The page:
A superintendent’s plan to spend $10 million on expanding a Middletown School and change its academic program was unanimously rejected by the school board with some members complaining details were not shared beforehand by the school leader.
The Monday evening meeting of the Middletown Board of Education drew one of the largest crowds in recent years. Most were parents and supporters of Central Academy School and included some who criticized Superintendent Marlon Styles Jr.’s plan.
The school board’s 5-0 rejection vote was the most public rebuke of a significant Styles proposal since the board hired him in 2017.
And it came with criticism from some board members who contended details beyond the $10 million school addition didn’t include removing Central Academy’s 6th grade and changing its long-held academic program.
Board member Todd Moore described the sweeping plan, which was not listed on the board meeting agenda, as being put to the board as a “take or leave it” proposition that also lacked the traditional first public reading at a board meeting designed to initiate board and public discussion.
“There is nothing for anyone … to look at,” Moore said. “We kind of hit folks out of the blue.”
“This is not coming to us in a first read (presentation). There is a professional responsibility to meet that (school district) administrative burden. This is why we need a first read. This is why we need to do this in an orderly manner.”
Fellow board member Michelle Novak echoed some of Moore’s concerns, saying “we are committed to an inclusive process and we must include our stakeholders in decision making (and) I haven’t seen that implemented in this process.”
But Styles countered that board members were informed of various aspects of his Central Academy plan as early as September and most recently at a board meeting earlier this month.
“We have been very transparent,” Styles said.
Styles’ argument for the plan included trying to bring “equity” to the district’s other elementary schools, many of which suffer from overcrowding. Some classrooms have up to 28 students.
“How do we ensure we don’t have significant overcrowding in our district?” Styles said.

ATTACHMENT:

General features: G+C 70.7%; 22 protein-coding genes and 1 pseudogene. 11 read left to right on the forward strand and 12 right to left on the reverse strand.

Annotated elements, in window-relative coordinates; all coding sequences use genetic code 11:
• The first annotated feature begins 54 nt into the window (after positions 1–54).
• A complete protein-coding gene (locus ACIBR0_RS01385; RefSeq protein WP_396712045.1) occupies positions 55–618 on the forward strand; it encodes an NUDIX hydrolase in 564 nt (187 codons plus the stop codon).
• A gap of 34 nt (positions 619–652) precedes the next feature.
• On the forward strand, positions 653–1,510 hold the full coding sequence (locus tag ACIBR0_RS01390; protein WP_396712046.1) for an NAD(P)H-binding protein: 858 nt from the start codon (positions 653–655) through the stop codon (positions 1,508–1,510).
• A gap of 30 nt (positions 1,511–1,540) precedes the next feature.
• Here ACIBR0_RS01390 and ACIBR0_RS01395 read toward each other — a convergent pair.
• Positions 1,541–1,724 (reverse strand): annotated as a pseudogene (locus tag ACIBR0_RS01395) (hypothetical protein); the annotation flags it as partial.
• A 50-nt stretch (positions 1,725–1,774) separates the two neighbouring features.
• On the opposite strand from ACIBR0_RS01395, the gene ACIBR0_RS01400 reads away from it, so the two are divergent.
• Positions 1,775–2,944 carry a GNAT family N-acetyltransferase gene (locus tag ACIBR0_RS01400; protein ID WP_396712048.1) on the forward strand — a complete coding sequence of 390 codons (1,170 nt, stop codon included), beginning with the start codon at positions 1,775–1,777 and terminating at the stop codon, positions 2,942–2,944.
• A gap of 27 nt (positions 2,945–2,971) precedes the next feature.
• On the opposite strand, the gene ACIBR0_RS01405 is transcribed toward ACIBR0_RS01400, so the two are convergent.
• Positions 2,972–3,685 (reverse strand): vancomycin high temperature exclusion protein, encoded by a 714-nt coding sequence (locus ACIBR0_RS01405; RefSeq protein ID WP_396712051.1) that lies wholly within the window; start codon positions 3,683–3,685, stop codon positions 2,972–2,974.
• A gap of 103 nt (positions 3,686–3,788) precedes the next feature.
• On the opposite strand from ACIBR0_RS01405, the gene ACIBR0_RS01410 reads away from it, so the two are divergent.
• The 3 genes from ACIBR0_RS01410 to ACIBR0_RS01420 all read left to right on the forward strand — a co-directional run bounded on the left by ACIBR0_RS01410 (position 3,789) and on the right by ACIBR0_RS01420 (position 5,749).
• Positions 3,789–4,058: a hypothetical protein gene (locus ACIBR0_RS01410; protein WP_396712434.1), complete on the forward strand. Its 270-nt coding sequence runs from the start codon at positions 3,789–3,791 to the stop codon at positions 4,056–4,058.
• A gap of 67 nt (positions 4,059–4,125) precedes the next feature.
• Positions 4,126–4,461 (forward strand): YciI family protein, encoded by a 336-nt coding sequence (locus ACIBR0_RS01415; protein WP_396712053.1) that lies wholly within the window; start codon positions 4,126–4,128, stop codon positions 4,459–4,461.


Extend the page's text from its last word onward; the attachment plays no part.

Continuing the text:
The Central Academy is unique in the Butler County school system for its multi-age, non-graded instructional program that includes project learning.
If the plan had been approved by the board the 425-student Central Academy would have seen an additional 13 classrooms built onto its existing school, which enrolls kindergarten through sixth grades at its 461 Sophia Ave. campus.
Funding for the new classrooms would have come from $10 million in savings from Middletown’s recent $96 million construction project at its high school campus that saw a new middle school built adjacent to the renovated Middletown High School.
The project would not have required the district to seek a tax levy for additional funds.
A crowd of more than 120 packed the city chambers also used by the board for its public meetings.
Central Academy parent Meagan Hurley told the board while she liked the proposed architectural designs for the $10 million expansion, she didn’t care for plans to move the school’s sixth graders to Highview Elementary and changing Central Academy’s project-based learning program to another curricula.
“We all feel a little blindsided by the introduction of the new (academic) program that we knew nothing about. We are very concerned that the (new) program was developed without input from our (teaching) staff. Central Academy has been an innovative school for 25 years,” she said.
“The sixth grade is a very important part of our multi-age classroom structure,” she said.
Fellow school parent Eric Russell complained to the board and district officials “it seems the school board is being asked to sign a blank check without many of the important details being ironed out.”
“I’m happy with project-based learning (now at Central Academy) … and I’m unwilling for my kids to be an experiment. And dropping the sixth grade is an absolute deal breaker for me and other parents,” said Russell.
Kevin Casanova said he worried about the changes proposed for the school and described them as “lacking in detail.”
“I don’t feel like I have enough information to even tell you how I feel about it,” said Casanova.
Despite the defeat of his proposal, Styles remained upbeat after the board vote saying “we are excited about finding a solution that will fit the needs of every student in our district and our job right now is to find that solution.”
“We’re continue to brain storm ideas to see if we can discover a solution … and we’ll come back to our board and public and be transparent about it,” he said.